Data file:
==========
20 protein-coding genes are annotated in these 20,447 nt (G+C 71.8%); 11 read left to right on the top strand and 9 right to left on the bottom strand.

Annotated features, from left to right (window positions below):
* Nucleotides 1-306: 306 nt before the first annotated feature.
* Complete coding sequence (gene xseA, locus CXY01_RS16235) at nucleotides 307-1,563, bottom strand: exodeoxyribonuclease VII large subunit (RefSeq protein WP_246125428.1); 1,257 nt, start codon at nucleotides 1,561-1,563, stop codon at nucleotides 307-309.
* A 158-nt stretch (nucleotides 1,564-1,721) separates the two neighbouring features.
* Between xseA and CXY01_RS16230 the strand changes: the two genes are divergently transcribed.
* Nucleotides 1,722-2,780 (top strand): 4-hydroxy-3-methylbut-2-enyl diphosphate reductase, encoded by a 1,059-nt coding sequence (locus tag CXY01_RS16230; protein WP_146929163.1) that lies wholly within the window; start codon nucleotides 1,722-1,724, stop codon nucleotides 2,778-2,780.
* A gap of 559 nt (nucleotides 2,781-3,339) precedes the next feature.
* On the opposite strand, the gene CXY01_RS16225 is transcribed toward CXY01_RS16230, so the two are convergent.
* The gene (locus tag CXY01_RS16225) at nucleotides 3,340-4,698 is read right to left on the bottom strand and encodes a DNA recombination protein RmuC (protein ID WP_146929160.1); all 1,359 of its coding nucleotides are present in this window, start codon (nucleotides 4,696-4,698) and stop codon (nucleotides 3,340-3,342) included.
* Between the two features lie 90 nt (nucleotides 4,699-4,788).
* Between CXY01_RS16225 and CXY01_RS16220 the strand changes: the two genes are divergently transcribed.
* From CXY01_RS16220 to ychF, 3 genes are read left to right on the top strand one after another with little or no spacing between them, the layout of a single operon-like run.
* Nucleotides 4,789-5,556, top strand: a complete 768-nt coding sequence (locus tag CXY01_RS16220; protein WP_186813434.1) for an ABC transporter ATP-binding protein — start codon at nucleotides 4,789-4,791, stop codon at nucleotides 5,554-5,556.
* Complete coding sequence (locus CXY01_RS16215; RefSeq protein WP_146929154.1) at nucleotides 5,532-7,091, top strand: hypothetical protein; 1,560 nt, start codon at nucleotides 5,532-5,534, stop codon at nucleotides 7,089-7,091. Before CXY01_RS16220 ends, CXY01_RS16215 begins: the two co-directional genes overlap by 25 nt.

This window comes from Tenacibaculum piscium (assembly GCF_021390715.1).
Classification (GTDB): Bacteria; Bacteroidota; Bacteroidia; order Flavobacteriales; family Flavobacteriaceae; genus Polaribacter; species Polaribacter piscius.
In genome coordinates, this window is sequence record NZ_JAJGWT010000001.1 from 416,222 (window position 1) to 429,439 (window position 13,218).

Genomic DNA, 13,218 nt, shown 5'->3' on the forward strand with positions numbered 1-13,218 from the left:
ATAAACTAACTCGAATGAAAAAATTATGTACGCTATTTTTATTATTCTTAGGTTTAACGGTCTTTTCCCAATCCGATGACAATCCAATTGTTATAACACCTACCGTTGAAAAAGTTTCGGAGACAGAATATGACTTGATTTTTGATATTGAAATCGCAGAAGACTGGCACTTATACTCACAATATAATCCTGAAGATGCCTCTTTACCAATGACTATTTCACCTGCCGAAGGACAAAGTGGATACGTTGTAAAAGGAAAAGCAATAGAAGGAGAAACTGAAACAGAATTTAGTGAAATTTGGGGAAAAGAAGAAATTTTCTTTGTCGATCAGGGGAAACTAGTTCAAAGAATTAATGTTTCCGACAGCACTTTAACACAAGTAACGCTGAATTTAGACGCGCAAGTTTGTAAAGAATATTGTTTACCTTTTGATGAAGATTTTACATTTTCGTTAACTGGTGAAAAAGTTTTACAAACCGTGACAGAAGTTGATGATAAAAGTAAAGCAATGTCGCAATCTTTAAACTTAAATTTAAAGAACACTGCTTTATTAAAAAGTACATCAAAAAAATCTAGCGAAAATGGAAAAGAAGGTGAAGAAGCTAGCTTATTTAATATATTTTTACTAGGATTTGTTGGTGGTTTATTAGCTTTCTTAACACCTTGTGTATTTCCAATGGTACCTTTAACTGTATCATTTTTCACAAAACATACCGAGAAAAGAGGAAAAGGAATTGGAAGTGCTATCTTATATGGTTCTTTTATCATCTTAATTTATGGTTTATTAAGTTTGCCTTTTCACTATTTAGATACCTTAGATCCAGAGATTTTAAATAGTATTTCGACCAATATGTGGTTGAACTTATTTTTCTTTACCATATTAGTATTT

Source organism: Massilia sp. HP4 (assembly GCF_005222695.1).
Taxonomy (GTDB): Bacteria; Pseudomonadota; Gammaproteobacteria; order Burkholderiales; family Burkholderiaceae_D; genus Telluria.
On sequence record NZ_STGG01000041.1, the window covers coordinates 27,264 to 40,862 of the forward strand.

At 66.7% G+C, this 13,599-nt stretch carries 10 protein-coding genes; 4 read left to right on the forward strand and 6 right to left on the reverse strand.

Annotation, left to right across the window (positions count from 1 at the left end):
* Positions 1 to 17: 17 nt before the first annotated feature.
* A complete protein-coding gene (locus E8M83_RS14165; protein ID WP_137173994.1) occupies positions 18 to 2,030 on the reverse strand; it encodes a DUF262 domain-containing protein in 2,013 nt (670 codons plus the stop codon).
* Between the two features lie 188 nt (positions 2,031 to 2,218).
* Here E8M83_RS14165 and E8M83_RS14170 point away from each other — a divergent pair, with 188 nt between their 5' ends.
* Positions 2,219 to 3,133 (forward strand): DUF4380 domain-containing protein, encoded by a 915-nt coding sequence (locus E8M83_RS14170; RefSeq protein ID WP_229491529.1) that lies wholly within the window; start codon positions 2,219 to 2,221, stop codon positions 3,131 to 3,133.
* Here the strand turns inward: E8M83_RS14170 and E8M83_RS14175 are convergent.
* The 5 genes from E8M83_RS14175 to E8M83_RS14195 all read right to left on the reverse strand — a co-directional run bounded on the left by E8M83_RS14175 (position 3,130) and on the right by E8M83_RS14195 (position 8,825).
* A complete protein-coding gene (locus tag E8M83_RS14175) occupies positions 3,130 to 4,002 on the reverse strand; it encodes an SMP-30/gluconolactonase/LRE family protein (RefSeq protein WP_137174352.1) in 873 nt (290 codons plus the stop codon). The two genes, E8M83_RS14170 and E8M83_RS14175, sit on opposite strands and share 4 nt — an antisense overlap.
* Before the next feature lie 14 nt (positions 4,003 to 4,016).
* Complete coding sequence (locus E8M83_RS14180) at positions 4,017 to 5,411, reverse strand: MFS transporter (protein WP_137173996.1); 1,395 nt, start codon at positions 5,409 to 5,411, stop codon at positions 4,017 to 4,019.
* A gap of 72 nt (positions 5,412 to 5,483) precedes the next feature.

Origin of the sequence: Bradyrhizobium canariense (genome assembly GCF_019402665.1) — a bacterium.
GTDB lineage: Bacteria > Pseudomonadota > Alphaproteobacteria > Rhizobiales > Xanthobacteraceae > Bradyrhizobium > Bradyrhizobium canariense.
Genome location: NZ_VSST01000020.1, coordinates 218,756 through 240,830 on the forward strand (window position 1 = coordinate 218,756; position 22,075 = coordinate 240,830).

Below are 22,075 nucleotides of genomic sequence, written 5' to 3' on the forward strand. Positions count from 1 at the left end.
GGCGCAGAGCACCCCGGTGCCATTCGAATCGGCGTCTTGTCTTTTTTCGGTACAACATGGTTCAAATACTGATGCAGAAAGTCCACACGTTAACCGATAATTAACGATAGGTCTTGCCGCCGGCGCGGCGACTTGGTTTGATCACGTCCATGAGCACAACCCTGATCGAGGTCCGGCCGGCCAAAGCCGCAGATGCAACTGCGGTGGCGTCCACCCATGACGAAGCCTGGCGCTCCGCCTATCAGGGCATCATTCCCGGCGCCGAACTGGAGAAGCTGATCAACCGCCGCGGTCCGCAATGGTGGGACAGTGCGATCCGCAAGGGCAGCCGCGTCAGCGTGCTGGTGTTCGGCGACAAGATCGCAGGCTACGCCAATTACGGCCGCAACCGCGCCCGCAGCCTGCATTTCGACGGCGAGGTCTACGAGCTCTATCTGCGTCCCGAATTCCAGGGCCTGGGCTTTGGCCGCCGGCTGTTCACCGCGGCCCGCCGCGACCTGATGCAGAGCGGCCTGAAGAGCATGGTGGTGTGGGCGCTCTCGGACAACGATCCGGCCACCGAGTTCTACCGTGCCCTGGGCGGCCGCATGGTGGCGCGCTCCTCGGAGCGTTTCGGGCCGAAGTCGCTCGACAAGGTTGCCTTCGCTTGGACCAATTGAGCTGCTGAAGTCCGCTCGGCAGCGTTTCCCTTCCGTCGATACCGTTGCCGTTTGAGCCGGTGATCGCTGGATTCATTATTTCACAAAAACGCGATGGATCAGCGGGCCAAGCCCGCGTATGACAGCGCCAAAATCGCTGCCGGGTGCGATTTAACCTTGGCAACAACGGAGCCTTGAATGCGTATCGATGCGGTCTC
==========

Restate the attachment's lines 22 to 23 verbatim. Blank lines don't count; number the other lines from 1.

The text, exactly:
Taxonomy (GTDB): Bacteria; Pseudomonadota; Gammaproteobacteria; order Burkholderiales; family Burkholderiaceae_D; genus Telluria.
On sequence record NZ_STGG01000041.1, the window covers coordinates 27,264 to 40,862 of the forward strand.